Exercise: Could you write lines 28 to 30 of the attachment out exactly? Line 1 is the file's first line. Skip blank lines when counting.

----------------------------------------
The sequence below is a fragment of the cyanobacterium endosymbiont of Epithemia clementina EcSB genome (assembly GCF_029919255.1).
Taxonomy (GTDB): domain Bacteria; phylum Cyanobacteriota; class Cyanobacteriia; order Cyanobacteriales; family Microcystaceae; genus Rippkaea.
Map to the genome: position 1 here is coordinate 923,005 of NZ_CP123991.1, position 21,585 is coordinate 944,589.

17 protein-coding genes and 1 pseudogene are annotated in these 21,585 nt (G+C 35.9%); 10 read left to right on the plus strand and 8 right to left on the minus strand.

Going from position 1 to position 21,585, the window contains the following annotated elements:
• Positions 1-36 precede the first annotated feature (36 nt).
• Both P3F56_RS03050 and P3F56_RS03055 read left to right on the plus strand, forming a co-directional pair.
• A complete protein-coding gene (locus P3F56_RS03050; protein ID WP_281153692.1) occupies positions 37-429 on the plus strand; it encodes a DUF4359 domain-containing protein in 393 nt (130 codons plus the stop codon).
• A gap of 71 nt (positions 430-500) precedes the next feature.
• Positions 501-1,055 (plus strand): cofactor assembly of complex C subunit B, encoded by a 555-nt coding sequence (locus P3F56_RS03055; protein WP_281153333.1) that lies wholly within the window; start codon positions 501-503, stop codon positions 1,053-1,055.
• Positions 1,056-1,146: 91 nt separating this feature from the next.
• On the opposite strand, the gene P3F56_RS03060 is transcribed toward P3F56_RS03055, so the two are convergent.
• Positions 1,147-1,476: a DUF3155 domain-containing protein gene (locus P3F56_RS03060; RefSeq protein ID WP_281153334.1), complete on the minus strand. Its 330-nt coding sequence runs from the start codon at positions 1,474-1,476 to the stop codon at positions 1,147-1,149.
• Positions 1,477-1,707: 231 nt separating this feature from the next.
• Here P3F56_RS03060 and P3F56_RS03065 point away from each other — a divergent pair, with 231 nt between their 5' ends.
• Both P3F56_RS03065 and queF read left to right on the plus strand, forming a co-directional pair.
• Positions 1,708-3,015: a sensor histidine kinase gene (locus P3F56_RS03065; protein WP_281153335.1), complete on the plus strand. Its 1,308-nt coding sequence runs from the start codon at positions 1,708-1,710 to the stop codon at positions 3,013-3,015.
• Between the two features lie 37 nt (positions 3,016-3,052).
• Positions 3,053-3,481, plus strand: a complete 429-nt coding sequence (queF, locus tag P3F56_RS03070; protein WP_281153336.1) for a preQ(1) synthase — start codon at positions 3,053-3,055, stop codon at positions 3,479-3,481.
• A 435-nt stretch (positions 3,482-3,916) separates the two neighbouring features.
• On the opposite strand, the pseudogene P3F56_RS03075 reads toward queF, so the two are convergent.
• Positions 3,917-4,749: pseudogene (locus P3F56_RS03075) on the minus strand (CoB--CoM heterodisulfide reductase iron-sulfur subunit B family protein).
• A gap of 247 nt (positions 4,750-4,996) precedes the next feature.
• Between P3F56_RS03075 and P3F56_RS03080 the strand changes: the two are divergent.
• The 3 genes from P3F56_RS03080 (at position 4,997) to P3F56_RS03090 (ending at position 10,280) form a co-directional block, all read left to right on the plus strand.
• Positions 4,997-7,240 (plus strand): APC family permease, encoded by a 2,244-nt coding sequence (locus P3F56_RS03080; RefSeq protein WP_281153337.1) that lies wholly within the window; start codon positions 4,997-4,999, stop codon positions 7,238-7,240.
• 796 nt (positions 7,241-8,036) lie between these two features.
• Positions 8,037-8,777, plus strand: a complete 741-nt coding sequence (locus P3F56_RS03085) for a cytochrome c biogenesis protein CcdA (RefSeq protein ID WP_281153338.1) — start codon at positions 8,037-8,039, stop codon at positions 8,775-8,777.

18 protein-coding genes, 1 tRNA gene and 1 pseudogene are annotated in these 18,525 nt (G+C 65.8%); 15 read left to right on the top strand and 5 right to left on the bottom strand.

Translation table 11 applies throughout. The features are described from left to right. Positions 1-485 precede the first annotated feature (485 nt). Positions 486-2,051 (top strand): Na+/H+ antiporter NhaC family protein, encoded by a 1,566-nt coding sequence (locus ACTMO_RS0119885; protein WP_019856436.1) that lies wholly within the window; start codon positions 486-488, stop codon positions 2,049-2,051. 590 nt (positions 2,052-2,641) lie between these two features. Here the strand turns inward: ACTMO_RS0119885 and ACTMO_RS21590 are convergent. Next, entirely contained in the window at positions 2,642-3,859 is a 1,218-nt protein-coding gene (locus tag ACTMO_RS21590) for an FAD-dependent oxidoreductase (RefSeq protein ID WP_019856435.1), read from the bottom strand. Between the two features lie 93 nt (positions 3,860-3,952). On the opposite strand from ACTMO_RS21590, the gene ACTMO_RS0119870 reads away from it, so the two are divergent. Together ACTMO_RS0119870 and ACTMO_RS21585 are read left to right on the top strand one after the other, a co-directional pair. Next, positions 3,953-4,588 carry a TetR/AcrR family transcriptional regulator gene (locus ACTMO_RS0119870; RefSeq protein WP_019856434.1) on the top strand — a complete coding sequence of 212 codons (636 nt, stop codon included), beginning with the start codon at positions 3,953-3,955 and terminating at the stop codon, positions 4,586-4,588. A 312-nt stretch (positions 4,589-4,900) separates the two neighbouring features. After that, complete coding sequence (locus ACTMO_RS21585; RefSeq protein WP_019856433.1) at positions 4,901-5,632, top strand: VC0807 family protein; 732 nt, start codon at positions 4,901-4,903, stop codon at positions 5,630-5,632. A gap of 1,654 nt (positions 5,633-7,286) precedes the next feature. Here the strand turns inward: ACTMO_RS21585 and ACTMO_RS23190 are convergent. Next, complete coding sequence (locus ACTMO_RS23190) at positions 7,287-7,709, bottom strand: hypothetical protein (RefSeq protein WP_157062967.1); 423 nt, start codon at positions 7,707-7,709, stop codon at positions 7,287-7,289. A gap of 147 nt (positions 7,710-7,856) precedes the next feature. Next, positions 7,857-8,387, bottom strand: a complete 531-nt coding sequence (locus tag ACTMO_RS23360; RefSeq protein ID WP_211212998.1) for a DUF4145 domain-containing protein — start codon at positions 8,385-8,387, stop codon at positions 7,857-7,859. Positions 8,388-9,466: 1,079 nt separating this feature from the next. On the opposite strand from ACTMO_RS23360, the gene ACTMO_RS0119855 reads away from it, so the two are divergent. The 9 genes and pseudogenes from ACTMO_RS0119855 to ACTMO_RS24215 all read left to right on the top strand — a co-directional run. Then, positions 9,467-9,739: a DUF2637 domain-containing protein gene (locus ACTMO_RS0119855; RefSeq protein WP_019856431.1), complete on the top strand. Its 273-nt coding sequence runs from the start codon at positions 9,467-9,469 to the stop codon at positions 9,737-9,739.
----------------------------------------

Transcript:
• Positions 8,037-8,777, plus strand: a complete 741-nt coding sequence (locus P3F56_RS03085) for a cytochrome c biogenesis protein CcdA (RefSeq protein ID WP_281153338.1) — start codon at positions 8,037-8,039, stop codon at positions 8,775-8,777.

18 protein-coding genes, 1 tRNA gene and 1 pseudogene are annotated in these 18,525 nt (G+C 65.8%); 15 read left to right on the top strand and 5 right to left on the bottom strand.

Translation table 11 applies throughout. The features are described from left to right. Positions 1-485 precede the first annotated feature (485 nt). Positions 486-2,051 (top strand): Na+/H+ antiporter NhaC family protein, encoded by a 1,566-nt coding sequence (locus ACTMO_RS0119885; protein WP_019856436.1) that lies wholly within the window; start codon positions 486-488, stop codon positions 2,049-2,051. 590 nt (positions 2,052-2,641) lie between these two features. Here the strand turns inward: ACTMO_RS0119885 and ACTMO_RS21590 are convergent. Next, entirely contained in the window at positions 2,642-3,859 is a 1,218-nt protein-coding gene (locus tag ACTMO_RS21590) for an FAD-dependent oxidoreductase (RefSeq protein ID WP_019856435.1), read from the bottom strand. Between the two features lie 93 nt (positions 3,860-3,952). On the opposite strand from ACTMO_RS21590, the gene ACTMO_RS0119870 reads away from it, so the two are divergent. Together ACTMO_RS0119870 and ACTMO_RS21585 are read left to right on the top strand one after the other, a co-directional pair. Next, positions 3,953-4,588 carry a TetR/AcrR family transcriptional regulator gene (locus ACTMO_RS0119870; RefSeq protein WP_019856434.1) on the top strand — a complete coding sequence of 212 codons (636 nt, stop codon included), beginning with the start codon at positions 3,953-3,955 and terminating at the stop codon, positions 4,586-4,588. A 312-nt stretch (positions 4,589-4,900) separates the two neighbouring features. After that, complete coding sequence (locus ACTMO_RS21585; RefSeq protein WP_019856433.1) at positions 4,901-5,632, top strand: VC0807 family protein; 732 nt, start codon at positions 4,901-4,903, stop codon at positions 5,630-5,632. A gap of 1,654 nt (positions 5,633-7,286) precedes the next feature. Here the strand turns inward: ACTMO_RS21585 and ACTMO_RS23190 are convergent. Next, complete coding sequence (locus ACTMO_RS23190) at positions 7,287-7,709, bottom strand: hypothetical protein (RefSeq protein WP_157062967.1); 423 nt, start codon at positions 7,707-7,709, stop codon at positions 7,287-7,289. A gap of 147 nt (positions 7,710-7,856) precedes the next feature. Next, positions 7,857-8,387, bottom strand: a complete 531-nt coding sequence (locus tag ACTMO_RS23360; RefSeq protein ID WP_211212998.1) for a DUF4145 domain-containing protein — start codon at positions 8,385-8,387, stop codon at positions 7,857-7,859. Positions 8,388-9,466: 1,079 nt separating this feature from the next. On the opposite strand from ACTMO_RS23360, the gene ACTMO_RS0119855 reads away from it, so the two are divergent. The 9 genes and pseudogenes from ACTMO_RS0119855 to ACTMO_RS24215 all read left to right on the top strand — a co-directional run. Then, positions 9,467-9,739: a DUF2637 domain-containing protein gene (locus ACTMO_RS0119855; RefSeq protein WP_019856431.1), complete on the top strand. Its 273-nt coding sequence runs from the start codon at positions 9,467-9,469 to the stop codon at positions 9,737-9,739.